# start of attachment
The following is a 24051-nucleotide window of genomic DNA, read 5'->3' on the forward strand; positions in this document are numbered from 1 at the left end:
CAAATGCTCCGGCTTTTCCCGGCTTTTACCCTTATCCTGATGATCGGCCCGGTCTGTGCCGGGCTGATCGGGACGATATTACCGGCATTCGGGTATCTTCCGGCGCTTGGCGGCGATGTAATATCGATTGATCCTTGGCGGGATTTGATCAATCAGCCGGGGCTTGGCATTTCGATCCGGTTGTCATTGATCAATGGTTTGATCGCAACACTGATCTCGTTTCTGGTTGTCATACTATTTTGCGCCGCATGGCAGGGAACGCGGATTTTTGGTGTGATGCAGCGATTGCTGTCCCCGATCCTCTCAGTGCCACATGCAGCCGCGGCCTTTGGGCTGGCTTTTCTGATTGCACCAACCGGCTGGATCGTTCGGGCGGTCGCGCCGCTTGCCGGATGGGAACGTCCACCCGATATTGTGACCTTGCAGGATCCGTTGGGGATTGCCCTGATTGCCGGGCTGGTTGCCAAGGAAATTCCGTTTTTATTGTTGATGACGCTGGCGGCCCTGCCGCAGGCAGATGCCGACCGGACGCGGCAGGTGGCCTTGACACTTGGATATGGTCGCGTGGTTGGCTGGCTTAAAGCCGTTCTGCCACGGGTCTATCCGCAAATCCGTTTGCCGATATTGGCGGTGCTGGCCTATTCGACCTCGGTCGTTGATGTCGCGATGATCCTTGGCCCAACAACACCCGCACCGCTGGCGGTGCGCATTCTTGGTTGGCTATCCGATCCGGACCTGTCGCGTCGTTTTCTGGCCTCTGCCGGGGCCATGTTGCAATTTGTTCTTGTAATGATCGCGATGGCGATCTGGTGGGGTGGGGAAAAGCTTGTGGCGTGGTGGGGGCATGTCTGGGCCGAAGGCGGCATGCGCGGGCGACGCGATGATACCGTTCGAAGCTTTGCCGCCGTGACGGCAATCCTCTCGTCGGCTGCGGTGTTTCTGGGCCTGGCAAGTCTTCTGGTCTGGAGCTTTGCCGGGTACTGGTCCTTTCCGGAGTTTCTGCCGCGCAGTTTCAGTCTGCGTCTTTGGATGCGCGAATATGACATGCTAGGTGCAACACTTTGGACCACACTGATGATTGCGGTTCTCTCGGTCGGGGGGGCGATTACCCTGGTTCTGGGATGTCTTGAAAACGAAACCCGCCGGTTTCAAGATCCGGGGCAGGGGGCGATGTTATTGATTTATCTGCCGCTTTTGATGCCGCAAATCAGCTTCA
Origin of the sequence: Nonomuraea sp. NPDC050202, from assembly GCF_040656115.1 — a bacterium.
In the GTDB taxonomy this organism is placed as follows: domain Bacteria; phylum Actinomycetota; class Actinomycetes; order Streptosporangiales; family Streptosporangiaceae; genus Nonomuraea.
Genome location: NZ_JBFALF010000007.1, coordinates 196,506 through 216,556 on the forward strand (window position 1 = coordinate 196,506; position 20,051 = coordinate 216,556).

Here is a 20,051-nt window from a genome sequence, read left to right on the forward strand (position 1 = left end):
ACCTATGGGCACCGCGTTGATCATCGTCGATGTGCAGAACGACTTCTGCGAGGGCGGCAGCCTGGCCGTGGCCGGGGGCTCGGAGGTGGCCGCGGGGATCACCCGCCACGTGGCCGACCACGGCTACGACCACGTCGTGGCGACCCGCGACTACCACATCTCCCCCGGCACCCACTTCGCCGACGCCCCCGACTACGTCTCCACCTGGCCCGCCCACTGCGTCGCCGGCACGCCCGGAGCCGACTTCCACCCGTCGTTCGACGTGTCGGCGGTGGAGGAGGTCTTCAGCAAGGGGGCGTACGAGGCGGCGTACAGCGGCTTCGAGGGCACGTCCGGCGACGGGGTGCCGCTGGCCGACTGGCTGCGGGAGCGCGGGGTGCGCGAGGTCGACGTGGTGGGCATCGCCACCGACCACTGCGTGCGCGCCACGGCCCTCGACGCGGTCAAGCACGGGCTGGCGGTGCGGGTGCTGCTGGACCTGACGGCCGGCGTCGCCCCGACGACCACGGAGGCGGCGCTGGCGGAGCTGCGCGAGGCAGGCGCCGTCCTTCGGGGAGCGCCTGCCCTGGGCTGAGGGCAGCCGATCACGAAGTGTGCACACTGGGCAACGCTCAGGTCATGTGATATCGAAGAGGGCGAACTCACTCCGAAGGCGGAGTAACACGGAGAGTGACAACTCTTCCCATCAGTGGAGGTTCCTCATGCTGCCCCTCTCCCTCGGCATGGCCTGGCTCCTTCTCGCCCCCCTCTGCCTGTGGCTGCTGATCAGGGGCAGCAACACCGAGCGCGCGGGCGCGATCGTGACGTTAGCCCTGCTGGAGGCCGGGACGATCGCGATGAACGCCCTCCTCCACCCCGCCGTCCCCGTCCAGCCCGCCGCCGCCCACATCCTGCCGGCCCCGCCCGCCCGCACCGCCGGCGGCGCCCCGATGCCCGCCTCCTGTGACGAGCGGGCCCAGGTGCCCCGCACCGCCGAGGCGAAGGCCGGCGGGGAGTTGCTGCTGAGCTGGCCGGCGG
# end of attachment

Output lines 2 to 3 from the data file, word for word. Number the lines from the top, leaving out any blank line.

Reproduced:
CAAATGCTCCGGCTTTTCCCGGCTTTTACCCTTATCCTGATGATCGGCCCGGTCTGTGCCGGGCTGATCGGGACGATATTACCGGCATTCGGGTATCTTCCGGCGCTTGGCGGCGATGTAATATCGATTGATCCTTGGCGGGATTTGATCAATCAGCCGGGGCTTGGCATTTCGATCCGGTTGTCATTGATCAATGGTTTGATCGCAACACTGATCTCGTTTCTGGTTGTCATACTATTTTGCGCCGCATGGCAGGGAACGCGGATTTTTGGTGTGATGCAGCGATTGCTGTCCCCGATCCTCTCAGTGCCACATGCAGCCGCGGCCTTTGGGCTGGCTTTTCTGATTGCACCAACCGGCTGGATCGTTCGGGCGGTCGCGCCGCTTGCCGGATGGGAACGTCCACCCGATATTGTGACCTTGCAGGATCCGTTGGGGATTGCCCTGATTGCCGGGCTGGTTGCCAAGGAAATTCCGTTTTTATTGTTGATGACGCTGGCGGCCCTGCCGCAGGCAGATGCCGACCGGACGCGGCAGGTGGCCTTGACACTTGGATATGGTCGCGTGGTTGGCTGGCTTAAAGCCGTTCTGCCACGGGTCTATCCGCAAATCCGTTTGCCGATATTGGCGGTGCTGGCCTATTCGACCTCGGTCGTTGATGTCGCGATGATCCTTGGCCCAACAACACCCGCACCGCTGGCGGTGCGCATTCTTGGTTGGCTATCCGATCCGGACCTGTCGCGTCGTTTTCTGGCCTCTGCCGGGGCCATGTTGCAATTTGTTCTTGTAATGATCGCGATGGCGATCTGGTGGGGTGGGGAAAAGCTTGTGGCGTGGTGGGGGCATGTCTGGGCCGAAGGCGGCATGCGCGGGCGACGCGATGATACCGTTCGAAGCTTTGCCGCCGTGACGGCAATCCTCTCGTCGGCTGCGGTGTTTCTGGGCCTGGCAAGTCTTCTGGTCTGGAGCTTTGCCGGGTACTGGTCCTTTCCGGAGTTTCTGCCGCGCAGTTTCAGTCTGCGTCTTTGGATGCGCGAATATGACATGCTAGGTGCAACACTTTGGACCACACTGATGATTGCGGTTCTCTCGGTCGGGGGGGCGATTACCCTGGTTCTGGGATGTCTTGAAAACGAAACCCGCCGGTTTCAAGATCCGGGGCAGGGGGCGATGTTATTGATTTATCTGCCGCTTTTGATGCCGCAAATCAGCTTCA
Origin of the sequence: Nonomuraea sp. NPDC050202, from assembly GCF_040656115.1 — a bacterium.